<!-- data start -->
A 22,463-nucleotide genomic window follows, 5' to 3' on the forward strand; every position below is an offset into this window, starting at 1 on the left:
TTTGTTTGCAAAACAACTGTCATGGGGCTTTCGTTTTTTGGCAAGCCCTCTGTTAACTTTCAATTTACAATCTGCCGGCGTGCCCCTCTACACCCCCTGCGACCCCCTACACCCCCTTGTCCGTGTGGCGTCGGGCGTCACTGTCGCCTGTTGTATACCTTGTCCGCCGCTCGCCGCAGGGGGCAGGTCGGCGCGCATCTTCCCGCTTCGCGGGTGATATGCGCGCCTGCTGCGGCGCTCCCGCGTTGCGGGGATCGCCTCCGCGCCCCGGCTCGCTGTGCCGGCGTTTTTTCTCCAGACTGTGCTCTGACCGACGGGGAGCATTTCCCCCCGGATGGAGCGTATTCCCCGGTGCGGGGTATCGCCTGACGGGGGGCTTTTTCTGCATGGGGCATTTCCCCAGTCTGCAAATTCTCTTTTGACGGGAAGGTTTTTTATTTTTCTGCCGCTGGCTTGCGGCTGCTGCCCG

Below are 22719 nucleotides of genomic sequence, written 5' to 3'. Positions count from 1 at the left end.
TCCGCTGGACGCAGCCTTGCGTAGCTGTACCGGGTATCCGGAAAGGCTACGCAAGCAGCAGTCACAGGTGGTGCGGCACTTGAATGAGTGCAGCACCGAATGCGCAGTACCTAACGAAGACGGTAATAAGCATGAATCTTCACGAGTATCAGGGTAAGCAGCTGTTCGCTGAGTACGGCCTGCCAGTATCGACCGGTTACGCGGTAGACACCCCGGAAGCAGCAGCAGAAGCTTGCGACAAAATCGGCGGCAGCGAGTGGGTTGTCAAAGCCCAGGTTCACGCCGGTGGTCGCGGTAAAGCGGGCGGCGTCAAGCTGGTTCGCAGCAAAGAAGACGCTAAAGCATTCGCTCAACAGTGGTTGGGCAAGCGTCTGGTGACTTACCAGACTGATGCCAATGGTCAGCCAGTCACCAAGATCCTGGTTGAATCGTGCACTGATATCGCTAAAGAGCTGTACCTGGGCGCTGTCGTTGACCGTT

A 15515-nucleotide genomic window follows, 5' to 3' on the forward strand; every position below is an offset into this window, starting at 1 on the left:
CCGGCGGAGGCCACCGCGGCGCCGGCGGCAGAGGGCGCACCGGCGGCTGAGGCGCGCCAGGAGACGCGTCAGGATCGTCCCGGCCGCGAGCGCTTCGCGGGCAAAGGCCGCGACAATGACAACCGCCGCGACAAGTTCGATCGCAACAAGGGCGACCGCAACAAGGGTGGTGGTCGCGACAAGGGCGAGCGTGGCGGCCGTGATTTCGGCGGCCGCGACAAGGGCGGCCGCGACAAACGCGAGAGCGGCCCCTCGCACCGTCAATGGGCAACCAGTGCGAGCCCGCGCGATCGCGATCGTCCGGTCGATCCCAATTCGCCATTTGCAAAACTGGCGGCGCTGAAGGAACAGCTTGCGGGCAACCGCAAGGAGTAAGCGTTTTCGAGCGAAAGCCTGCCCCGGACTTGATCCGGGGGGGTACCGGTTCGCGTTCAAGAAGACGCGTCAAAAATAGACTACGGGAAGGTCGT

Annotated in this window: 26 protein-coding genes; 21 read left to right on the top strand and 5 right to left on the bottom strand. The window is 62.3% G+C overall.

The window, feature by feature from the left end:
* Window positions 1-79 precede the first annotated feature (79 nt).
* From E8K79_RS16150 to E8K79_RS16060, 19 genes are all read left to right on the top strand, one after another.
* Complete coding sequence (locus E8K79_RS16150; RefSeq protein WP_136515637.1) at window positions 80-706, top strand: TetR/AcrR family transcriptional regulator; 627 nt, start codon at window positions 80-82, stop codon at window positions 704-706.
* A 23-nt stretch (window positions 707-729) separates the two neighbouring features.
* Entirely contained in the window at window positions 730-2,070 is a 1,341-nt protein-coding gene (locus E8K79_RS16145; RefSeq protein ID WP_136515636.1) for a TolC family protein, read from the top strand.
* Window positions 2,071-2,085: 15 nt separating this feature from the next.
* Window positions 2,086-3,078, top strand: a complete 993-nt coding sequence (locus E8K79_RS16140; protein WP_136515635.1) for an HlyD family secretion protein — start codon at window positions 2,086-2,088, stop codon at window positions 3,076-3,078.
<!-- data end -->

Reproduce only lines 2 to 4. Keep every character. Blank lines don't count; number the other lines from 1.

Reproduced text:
TTTGTTTGCAAAACAACTGTCATGGGGCTTTCGTTTTTTGGCAAGCCCTCTGTTAACTTTCAATTTACAATCTGCCGGCGTGCCCCTCTACACCCCCTGCGACCCCCTACACCCCCTTGTCCGTGTGGCGTCGGGCGTCACTGTCGCCTGTTGTATACCTTGTCCGCCGCTCGCCGCAGGGGGCAGGTCGGCGCGCATCTTCCCGCTTCGCGGGTGATATGCGCGCCTGCTGCGGCGCTCCCGCGTTGCGGGGATCGCCTCCGCGCCCCGGCTCGCTGTGCCGGCGTTTTTTCTCCAGACTGTGCTCTGACCGACGGGGAGCATTTCCCCCCGGATGGAGCGTATTCCCCGGTGCGGGGTATCGCCTGACGGGGGGCTTTTTCTGCATGGGGCATTTCCCCAGTCTGCAAATTCTCTTTTGACGGGAAGGTTTTTTATTTTTCTGCCGCTGGCTTGCGGCTGCTGCCCG

Below are 22719 nucleotides of genomic sequence, written 5' to 3'. Positions count from 1 at the left end.
TCCGCTGGACGCAGCCTTGCGTAGCTGTACCGGGTATCCGGAAAGGCTACGCAAGCAGCAGTCACAGGTGGTGCGGCACTTGAATGAGTGCAGCACCGAATGCGCAGTACCTAACGAAGACGGTAATAAGCATGAATCTTCACGAGTATCAGGGTAAGCAGCTGTTCGCTGAGTACGGCCTGCCAGTATCGACCGGTTACGCGGTAGACACCCCGGAAGCAGCAGCAGAAGCTTGCGACAAAATCGGCGGCAGCGAGTGGGTTGTCAAAGCCCAGGTTCACGCCGGTGGTCGCGGTAAAGCGGGCGGCGTCAAGCTGGTTCGCAGCAAAGAAGACGCTAAAGCATTCGCTCAACAGTGGTTGGGCAAGCGTCTGGTGACTTACCAGACTGATGCCAATGGTCAGCCAGTCACCAAGATCCTGGTTGAATCGTGCACTGATATCGCTAAAGAGCTGTACCTGGGCGCTGTCGTTGACCGTT